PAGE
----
6 Important Aspects of Calculating Dynamics 365 Cloud ERP TCO
Total cost of Ownership of Cloud and On-Premises ERP systems
Deciding about a new cloud ERP software is overwhelming tasks that can bring a lot of challenges for businesses to decide. As this software can be difficult to understand, especially if you are not really a techie person.
Of course, the vendors trying to simplify the systems for businesses to better understand it but sometimes there needs to be a more complicated explanation.
The same applies for calculating the TCO (Total Cost of Ownership) as it involves people and technology and therefore many business owners are prone to make mistakes when they are calculating the TCO for Cloud ERP softwares.
That is why we have brought you the 6 important mistakes businesses make when calculating TCO so you can avoid them.
What is Cloud ERP TCO?
Cloud ERP TCO means Total cost of ownership of a particular Cloud ERP application which is the financial estimate to better understand the direct and indirect costs of the Cloud ERP software. This analysis describes all the cost obvious and hidden that are included with purchasing Cloud ERP software so it can show to buyer for how much they can own the software.
This is the cost of your software application including the cost of all supporting products and services, such as ISV solutions, add-on applications, customizations, and other integrations to ensure your ERP system is fully interoperable with existing systems. One big difference from a licensing standpoint is that the cloud is a SaaS that you pay-as-you-go monthly or annually and expense the cost, which is classified as Operating Expense (OpEx). In the case of on-premises applications, you pay a high upfront cost classified as a Capital Expense (CapEx) which is usually depreciated or amortized over several years.
2. Implementation, customizations and training
These costs apply in both the cloud and on-premises scenarios and will vary depending on the level of complexity and use-case. You will likely need help from your ERP vendor to successfully implement your ERP, so you should account for the cost of their professional services. These implementation costs typically include software installation, configuring parameters, developing customizations and integrations, migrating data, and testing.
After completing implementation, you may need your ERP vendor to train your team. Consider adding project-related costs, such as solution selection, change management, process auditing, and reengineering to your TCO estimate.
In an on-premises scenario, you will incur a high upfront cost to purchase your infrastructures, such as servers, networking hardware, operating systems, databases, and data storage, and then periodic additional operating costs (such as electricity costs) to effectively run, manage, and secure your ERP solution on-premises.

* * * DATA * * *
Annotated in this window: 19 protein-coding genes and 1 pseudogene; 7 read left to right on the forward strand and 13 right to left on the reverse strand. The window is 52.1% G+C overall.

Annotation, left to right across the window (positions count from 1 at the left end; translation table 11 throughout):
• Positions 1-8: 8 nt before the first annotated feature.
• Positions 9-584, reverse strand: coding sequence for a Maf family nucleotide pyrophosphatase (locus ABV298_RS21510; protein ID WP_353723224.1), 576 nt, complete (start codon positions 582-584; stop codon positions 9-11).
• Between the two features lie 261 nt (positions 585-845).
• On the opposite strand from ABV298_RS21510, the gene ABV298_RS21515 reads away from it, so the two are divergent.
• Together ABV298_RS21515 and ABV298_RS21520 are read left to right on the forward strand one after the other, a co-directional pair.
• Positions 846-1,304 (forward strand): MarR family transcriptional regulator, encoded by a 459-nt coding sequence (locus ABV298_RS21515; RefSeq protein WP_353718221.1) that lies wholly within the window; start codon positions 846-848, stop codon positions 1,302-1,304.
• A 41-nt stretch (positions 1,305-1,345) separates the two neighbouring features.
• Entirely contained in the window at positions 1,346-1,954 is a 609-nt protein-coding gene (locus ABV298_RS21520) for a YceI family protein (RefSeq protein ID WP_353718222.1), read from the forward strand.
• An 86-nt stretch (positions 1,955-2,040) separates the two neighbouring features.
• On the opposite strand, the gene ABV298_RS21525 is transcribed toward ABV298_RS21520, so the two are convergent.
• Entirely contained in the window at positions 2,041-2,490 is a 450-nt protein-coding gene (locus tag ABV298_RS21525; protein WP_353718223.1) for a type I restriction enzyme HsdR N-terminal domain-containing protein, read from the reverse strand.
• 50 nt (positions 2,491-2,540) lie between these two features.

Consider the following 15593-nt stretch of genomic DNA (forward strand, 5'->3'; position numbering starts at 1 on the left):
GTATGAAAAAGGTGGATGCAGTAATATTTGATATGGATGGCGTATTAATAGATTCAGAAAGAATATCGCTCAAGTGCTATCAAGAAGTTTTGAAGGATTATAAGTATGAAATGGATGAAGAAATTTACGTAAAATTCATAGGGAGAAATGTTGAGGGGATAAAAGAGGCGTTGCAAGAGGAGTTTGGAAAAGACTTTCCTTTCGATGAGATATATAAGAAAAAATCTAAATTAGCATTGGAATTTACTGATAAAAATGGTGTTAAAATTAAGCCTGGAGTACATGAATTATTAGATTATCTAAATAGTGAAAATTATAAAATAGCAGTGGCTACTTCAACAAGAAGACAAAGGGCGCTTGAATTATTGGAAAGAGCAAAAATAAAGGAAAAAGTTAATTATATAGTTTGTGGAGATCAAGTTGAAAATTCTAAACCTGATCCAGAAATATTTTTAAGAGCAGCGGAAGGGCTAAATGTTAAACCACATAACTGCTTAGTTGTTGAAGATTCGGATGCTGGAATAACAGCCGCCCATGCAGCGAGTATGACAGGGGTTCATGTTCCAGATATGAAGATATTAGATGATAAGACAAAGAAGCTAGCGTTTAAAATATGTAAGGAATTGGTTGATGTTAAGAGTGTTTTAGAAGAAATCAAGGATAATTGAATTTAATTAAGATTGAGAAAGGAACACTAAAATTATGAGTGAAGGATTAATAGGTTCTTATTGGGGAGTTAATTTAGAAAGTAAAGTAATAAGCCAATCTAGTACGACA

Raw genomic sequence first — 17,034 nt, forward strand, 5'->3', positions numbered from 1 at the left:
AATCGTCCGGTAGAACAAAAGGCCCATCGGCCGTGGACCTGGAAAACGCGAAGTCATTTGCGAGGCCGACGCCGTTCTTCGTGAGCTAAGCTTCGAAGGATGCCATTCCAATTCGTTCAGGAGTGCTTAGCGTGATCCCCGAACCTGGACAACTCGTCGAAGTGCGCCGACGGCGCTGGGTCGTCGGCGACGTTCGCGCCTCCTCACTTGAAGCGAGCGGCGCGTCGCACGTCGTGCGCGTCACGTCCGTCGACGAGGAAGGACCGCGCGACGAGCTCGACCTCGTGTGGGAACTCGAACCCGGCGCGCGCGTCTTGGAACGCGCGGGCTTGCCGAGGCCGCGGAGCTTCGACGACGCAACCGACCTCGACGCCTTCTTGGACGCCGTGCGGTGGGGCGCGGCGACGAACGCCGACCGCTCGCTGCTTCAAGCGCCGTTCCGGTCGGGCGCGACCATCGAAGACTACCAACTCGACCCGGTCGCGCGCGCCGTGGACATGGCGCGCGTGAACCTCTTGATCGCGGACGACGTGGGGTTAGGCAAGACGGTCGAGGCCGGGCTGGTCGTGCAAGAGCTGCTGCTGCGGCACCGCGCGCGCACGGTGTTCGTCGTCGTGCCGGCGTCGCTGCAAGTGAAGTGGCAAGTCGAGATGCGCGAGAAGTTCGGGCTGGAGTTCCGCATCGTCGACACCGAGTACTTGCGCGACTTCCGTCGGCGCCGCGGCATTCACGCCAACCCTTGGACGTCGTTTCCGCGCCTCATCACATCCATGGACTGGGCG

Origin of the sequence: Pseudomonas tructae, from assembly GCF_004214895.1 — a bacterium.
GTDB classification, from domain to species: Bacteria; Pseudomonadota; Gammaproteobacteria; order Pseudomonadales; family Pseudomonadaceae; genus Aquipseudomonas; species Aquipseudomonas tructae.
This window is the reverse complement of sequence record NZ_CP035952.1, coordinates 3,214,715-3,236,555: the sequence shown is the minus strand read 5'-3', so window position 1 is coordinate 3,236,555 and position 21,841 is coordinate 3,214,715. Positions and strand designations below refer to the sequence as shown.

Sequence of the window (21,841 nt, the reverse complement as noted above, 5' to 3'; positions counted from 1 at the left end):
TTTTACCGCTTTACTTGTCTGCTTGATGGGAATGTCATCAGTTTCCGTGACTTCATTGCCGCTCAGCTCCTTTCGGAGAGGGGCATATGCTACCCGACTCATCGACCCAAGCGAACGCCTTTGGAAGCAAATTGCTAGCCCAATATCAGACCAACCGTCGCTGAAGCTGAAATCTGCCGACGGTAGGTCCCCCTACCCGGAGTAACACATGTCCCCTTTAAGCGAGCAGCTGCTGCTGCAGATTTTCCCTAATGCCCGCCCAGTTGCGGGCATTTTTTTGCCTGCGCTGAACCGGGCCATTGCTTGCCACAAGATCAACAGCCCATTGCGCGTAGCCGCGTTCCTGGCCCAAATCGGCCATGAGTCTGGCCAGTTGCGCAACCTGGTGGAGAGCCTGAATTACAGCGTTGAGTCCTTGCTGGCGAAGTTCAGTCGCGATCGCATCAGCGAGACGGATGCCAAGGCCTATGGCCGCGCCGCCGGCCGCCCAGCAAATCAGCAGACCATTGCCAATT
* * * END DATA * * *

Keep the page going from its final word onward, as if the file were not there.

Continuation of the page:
You will also need to buy more hardware and build redundancies in case of failures. On the other hand, the cloud allows you to flexibly manage your hardware costs without having to own, maintain, and pay for servers regardless of utilization percentage.
4. IT personnel
One of the biggest single-line cost items is often your IT personnel budget. Maintaining IT personnel is expensive, and in an on-premises scenario, you’ll need to factor in their labor costs plus maintenance of your real estate, servers, databases, and other technology.
In a cloud scenario, some of these costs will apply towards service, but that cost is typically a tiny fraction of maintaining your own in-house IT personnel, resulting in redeploying your free resources and immediately improving your bottom line.
Now that you know your hardware and IT staff costs, you’ll need to include the maintenance costs of your on-premises ERP, which include the loading of fixes, patches, updates, and upgrades. Additionally, factor in the cost of IT personnel labor to test updates as they are released. In the cloud, updates, fixes, and patches are released on a continuous upgrade cycle, allowing for immediate deployment.
In the cloud, upgrades run automatically in the background and require minimum oversight from your IT personnel, so there is no additional software or upgrade costs. However, in an on-premises scenario, you’ll need to account for additional IT personnel labor costs to test and deploy your upgrades.
Curious to know what other costs are currently not visible to you on the surface? Contact us today to help you perform your comparative TCO analysis. Get the knowledge you need to make a fully informed financial decision about the direction of your organization.
Request your free demo today with the right TCO for your business.